Cumbrian papermaker James Cropper has launched new branding and a new-look livery for its vehicle fleet following a creative collaboration with design studio Foldability.
The company’s chairman Mark Cropper approached Foldability to create a new look for the brand. The London-based design studio was founded by Scottish Designer Kyla McCallum in 2013 and uses the principles of origami and geometry across its works.
The brief for the project was for the artwork “to communicate the intrinsic beauty of James Cropper’s bespoke papers, be delivered at a huge scale – the full length of an articulated truck – and to an unprecedented quality”.
“As a business, we stand for paper of the highest quality. Nearly all of our paper is custom-made to our customers’ exact orders,” said Cropper.
“We very much make unique products and with the rebrand we wanted to communicate this, and also that the quality of everything we do actually matches the level of our customers.
“The market that’s grown the most for us over the last few years is luxury packaging – we make materials for a high number of the world’s leading premium and luxury brands so it was really important to me that we look and feel at that kind of level.”
He added: “I came across Kyla’s work on Instagram and it immediately struck a chord. Her work transforms a flat sheet into something dynamic and multi-dimensional that redefines the material. It is simple, but beautiful and completely authentic. The fit was perfect.”
Cropper commissioned McCallum to create four paper sculptures, each to be made from Kendal Green paper, James Cropper’s signature bespoke colour, which is based on a woollen cloth the area was famous for in the middle ages.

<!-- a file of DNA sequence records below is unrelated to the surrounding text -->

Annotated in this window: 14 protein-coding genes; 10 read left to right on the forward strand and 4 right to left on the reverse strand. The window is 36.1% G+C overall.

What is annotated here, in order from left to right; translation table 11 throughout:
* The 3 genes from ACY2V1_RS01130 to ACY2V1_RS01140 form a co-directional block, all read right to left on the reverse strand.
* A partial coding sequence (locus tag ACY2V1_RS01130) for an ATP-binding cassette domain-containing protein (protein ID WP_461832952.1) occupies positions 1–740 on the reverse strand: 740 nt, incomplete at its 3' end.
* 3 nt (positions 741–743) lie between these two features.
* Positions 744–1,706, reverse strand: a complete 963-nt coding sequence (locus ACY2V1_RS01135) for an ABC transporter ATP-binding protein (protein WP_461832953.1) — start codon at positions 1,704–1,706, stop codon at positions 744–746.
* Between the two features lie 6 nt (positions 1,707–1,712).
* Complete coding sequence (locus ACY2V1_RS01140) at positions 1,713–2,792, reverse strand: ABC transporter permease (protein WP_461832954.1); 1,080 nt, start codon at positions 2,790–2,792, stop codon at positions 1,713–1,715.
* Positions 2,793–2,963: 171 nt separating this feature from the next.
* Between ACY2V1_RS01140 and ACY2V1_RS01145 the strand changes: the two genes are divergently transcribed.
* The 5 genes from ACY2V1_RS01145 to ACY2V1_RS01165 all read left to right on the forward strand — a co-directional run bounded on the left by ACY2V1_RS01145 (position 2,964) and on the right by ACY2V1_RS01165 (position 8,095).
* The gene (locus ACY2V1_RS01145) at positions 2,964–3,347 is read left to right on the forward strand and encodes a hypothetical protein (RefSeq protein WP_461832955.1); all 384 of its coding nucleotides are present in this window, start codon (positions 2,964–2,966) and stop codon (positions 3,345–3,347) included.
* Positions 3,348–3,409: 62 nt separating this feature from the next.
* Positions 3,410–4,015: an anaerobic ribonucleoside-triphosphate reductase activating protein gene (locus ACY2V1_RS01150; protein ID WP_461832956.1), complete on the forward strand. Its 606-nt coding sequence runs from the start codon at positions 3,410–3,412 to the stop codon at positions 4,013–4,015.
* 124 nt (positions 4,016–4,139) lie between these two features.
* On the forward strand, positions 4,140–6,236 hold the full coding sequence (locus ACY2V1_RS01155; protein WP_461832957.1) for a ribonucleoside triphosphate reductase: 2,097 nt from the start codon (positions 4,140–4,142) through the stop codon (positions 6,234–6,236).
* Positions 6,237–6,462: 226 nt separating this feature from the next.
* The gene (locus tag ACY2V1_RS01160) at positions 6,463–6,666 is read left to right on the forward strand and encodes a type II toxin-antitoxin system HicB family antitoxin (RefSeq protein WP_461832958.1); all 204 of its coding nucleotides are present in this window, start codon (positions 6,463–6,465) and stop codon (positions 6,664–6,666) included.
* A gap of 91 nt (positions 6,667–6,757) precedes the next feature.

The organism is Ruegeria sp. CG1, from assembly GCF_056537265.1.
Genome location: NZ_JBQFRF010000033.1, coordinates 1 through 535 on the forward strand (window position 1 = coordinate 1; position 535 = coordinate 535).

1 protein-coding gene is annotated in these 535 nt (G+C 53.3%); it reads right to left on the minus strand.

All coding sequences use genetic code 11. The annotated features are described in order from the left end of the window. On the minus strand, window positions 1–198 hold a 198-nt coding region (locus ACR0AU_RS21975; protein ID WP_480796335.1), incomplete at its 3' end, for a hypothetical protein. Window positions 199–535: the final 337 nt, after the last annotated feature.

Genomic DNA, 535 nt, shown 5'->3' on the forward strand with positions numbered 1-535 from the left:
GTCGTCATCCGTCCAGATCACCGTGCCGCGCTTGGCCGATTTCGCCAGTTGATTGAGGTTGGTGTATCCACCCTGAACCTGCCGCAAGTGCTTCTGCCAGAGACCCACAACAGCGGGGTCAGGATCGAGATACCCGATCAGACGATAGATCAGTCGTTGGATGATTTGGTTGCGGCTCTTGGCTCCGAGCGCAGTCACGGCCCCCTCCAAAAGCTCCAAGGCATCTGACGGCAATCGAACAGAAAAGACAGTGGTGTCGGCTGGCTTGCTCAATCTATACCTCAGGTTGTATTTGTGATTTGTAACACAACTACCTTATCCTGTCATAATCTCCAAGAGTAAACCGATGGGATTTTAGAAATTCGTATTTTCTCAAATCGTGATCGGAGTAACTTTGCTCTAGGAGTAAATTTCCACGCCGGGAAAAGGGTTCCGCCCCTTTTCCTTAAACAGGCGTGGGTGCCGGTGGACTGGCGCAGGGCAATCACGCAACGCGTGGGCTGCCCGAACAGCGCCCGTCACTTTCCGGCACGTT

McCallum said: “The four paper sculptures include a total of over 10,000 lines, each one folded individually by hand. I wanted to create pieces with interesting geometric patterns that could work at the largest scale and reflect the precision and craftsmanship that James Cropper is known for.”
The final images submitted to trailer supplier Schmitz Cargobull were over 1GB each, the highest definition it had ever handled.
“Every fold and crease is visible, even the texture of the paper itself. The final result is fabulous,” said Cropper.
“The three-dimensionality is also very fitting, providing a link with our newest paper product Colourform, a fully recyclable alternative to moulded plastic.”
He added: “I was very keen our brand colour had an authentic provenance. We’ve been experts in colour for over 170 years and this experience is a key reason brands from all around the world choose to work with us. So, it was important our own colour was as unique and true to our roots as those we make for so many others.”
James Cropper launched its first vehicle fleet in the 1960s, replacing it in the late 1980s with livery showing a paper-cut design of the Cumbrian hills, before the James Cropper logo was placed centre stage in 2008.
The business currently operates 12 trailers, which Cropper called “the best-looking trucks on the road” following the rebrand.
For the half-year period to 29 September 2018, James Cropper reported a pre-tax profit of £1.4m, down 39% from the £2.3m recorded in the equivalent period a year earlier as it continues to be impacted by higher pulp prices.